The Uniform Domain Name Dispute Resolution Policy Legal Information Site
Random header image... Refresh for more! Sells for $15K on NameJet & Goes For Over $8K

A few nice sales this last week at with leading the way at over $15K and selling for over $8K.

Here are the sales we tracked for the week: $15,088 $8,200 $5,599 $4,549 $4,500 $4,400 $3,550 $2,000

There were several three letter .com that drew bids into the mid $x,xxx range but none of them cleared reserve.

Not sure what the owner was looking for but random three without any meaning are only going to get a mid 4 figure bid at on a liquidation platform.…

June 18, 2012   No Comments

Sedo Releases Its List Of Top 10 Most Valuable New gTLD’s & .Shop Is Number 1 just released a list of what it considers to be the top 10 new gTLD strings.

According to a statistical analysis by Sedo, the top 10 most valuable domains being sought are:


“The analysis was calculated by economist, researcher and domain pricing expert, Thies Lindenthal. the creator of IDNX, the first scientific-grade domain price index.”

“Many factors make domains unique and difficult to compare side by side, but analyzing hundreds of thousands of domain transactions on Sedo’s marketplace – and applying real estate pricing methodologies – has provided significant insight into the factors that determine domain value,” said Lindenthal. “New gTLDs are actually not that new, they’re really just traditional domain names on steroids. We should evaluate their fundamental strengths in a similar way to how we traditionally price domain names.”

Cost Versus Value

“Considering the substantial cost associated with applying for and managing a new TLD, this research can help companies justify their potential investment by identifying extensions with the best chance of success. T”

“The cost involved in the new TLD process includes an $185,000 application fee, on top of a $25,000 annual fee and any operational costs that will be assumed by whoever is awarded the registry. In addition, gTLDs that have multiple organizations applying for them could go to auction, driving the cost up even more.”

“In addition to providing insight for companies competing to manage new TLDs, this ranking also gives end users a better idea of the domains in which they should invest their time and marketing budgets once the new extensions are launched.”

Research Methodology

“The ranking to predict new gTLD effectiveness is derived from a formula of five criteria that typically affect a domain’s value. Those criteria are:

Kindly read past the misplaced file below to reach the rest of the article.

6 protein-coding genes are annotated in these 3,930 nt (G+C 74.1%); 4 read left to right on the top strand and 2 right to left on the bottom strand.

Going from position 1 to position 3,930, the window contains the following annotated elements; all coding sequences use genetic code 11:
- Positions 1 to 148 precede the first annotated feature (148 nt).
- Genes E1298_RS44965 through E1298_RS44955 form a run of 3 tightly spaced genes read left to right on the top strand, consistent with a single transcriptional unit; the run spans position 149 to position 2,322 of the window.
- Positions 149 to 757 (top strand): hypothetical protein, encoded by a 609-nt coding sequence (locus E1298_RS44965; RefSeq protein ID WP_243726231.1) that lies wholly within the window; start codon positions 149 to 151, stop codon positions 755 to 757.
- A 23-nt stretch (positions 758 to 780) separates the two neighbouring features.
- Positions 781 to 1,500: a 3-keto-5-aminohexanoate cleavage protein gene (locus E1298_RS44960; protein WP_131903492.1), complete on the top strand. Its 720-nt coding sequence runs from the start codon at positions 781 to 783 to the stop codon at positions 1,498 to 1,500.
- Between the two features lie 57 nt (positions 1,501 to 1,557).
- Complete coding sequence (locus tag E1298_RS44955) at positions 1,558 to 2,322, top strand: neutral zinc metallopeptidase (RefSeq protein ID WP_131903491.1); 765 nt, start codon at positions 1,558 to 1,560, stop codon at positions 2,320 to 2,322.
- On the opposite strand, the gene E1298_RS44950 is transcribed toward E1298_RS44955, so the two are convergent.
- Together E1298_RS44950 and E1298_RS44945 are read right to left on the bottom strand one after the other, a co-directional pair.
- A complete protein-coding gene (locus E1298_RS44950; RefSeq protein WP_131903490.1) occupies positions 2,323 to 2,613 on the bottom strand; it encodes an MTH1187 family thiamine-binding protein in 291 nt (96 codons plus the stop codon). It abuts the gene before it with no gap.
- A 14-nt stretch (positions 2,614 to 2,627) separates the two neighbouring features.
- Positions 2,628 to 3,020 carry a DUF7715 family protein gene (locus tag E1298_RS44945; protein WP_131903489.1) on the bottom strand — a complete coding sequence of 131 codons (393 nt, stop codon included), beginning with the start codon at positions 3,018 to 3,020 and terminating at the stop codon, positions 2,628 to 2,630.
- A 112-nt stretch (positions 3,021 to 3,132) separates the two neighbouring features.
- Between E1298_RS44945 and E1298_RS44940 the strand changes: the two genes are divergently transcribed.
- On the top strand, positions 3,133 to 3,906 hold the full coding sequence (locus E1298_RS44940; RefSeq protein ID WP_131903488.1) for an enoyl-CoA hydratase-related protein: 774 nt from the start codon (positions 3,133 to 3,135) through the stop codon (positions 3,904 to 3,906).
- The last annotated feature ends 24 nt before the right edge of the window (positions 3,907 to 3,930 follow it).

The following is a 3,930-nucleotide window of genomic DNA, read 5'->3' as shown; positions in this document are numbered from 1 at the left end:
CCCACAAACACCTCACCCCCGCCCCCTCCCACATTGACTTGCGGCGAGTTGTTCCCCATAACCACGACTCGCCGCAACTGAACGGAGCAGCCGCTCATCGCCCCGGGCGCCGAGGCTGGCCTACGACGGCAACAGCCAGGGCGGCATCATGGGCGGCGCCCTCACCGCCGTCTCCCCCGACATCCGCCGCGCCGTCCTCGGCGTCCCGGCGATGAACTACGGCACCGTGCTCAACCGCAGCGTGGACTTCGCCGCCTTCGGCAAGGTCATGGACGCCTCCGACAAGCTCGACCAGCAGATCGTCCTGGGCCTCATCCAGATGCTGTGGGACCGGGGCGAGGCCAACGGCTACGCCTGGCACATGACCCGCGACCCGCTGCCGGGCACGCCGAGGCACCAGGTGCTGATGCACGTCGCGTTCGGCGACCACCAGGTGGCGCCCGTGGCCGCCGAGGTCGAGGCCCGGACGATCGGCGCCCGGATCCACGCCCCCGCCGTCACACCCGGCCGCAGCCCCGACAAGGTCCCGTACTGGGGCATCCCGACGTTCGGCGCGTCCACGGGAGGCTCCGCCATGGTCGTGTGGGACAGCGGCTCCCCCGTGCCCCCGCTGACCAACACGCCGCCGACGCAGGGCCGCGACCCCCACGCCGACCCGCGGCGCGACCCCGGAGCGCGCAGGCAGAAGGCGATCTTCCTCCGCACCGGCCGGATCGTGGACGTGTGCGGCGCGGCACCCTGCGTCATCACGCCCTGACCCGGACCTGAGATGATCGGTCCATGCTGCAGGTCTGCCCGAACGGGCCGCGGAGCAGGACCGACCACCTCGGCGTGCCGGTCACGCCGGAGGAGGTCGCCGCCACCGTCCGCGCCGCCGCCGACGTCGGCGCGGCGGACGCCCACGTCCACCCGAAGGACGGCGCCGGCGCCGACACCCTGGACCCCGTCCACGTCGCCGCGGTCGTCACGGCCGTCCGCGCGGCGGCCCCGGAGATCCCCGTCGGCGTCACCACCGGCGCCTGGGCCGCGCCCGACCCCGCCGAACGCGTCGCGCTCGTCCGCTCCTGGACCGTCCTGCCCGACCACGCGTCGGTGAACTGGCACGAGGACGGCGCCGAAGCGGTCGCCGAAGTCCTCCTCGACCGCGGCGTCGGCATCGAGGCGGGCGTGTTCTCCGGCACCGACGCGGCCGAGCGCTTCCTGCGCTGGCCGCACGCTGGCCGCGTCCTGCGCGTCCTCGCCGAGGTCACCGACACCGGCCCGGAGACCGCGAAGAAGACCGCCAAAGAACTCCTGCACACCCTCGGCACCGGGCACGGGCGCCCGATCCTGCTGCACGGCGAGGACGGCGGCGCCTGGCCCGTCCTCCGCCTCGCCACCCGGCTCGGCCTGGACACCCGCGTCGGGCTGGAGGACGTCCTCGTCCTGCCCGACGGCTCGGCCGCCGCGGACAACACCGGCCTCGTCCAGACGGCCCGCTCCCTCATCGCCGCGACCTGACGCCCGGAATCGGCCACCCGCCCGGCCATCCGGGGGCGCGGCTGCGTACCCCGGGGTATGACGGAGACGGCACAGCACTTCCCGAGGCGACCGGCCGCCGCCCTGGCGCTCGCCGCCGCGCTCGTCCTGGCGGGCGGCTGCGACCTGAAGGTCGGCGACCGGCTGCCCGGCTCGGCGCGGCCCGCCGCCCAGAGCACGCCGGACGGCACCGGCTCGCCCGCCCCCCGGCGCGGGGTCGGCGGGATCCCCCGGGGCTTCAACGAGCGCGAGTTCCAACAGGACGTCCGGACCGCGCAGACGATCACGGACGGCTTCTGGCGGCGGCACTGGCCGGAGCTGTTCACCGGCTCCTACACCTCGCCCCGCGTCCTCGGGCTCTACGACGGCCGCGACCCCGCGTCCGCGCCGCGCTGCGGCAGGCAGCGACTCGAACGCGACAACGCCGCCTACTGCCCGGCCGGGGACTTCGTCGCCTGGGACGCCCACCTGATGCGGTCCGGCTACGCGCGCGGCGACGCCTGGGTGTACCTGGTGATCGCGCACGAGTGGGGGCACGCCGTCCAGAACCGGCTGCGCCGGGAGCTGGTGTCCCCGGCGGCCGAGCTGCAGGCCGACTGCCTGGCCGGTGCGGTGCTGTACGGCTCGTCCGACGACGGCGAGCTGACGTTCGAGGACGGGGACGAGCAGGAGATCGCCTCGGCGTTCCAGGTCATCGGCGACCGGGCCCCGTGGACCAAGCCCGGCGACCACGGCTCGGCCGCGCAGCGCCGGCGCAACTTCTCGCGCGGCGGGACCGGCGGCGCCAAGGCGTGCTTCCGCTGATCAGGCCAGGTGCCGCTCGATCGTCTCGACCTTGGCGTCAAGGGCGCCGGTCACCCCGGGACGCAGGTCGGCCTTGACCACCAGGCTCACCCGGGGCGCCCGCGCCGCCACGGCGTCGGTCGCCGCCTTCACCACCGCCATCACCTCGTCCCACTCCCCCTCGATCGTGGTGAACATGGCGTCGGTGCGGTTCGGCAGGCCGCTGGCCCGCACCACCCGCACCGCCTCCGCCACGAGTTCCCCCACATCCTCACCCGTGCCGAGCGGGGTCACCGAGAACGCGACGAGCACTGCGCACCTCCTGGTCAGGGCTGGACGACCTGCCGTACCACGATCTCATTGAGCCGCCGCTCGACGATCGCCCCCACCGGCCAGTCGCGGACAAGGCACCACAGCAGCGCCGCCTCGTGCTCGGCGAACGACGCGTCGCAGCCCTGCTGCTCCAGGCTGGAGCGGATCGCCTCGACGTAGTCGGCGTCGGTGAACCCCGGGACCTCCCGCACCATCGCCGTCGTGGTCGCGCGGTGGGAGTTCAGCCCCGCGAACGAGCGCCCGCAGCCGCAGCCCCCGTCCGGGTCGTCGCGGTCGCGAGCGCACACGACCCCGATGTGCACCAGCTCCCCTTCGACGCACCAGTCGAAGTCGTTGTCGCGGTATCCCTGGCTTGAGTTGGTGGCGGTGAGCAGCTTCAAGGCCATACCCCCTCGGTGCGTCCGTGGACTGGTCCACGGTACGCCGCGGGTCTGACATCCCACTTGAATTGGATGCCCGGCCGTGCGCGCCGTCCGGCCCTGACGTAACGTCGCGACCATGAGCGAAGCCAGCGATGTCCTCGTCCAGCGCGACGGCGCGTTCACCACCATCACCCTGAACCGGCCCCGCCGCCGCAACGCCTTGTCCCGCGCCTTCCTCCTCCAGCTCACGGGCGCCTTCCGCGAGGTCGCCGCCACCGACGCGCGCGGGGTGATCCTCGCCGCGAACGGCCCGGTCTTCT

• Number of applicants for the new gTLD
  • Number of Google searches for keywords or terms within the new gTLD
  • Expected Cost-per-Click of online advertisements that include the gTLD as a keyword
  • Number of registered .COM domains that include the gTLD at the end of the keyword (e.g. as compared with My.Shop)
  • Number of preregistrations according to

“The first indication of which factor matters the most comes simply from counting the number of applications for each gTLD.”

“If there are a lot of investors trying to secure a particular keyword, it’s a strong indication that the word will be a valuable top level domain.”

“For example, thirteen applicants paid at least $185,000 trying to win .APP, indicating a high valuation.”

“For others extensions, competition is not as strong.”

“Only Google and Microsoft stepped into the ring to acquire .DOCS, for example.…

June 18, 2012   No Comments

How You Can Object To A New gTLD Extension & What Its Going To Cost You (Hint It’s Not Cheap)

So what if you want to object to a new gTLD string?

The first thing you should know is that not everyone can file an objection.

The second thing you should know is that filing an objection is not free, nor is it exactly cheap (pricing is at the end of the piece).

The cost to object varies depending on the basis for your objection, of which there are 4, and like the UDRP in some cases, if you want a hearing, how many panelists you want to decide on your objection, how long the hearing lasts and how many objections you have.

According to ICANN “The objection period for new gTLDs begins when the applied-for domain names, or strings, are posted and is intended to remain open for approximately seven months.”

“After the objection filing period closes, all objections received will move through the dispute resolution process, estimated to take approximately five months, in the absence of extraordinary circumstances.”

Filing an Objection

“An objection-filing period was built into the New gTLD Program as a way to protect certain rights and interests.”

“For example, if someone has applied for your brand or trademark, or perhaps you oppose a gTLD that targets a community in which you are involved, you can formally object to that application.”

“Filing an objection gives you the opportunity to have your objection considered before a panel of qualified experts in the relevant subject area.”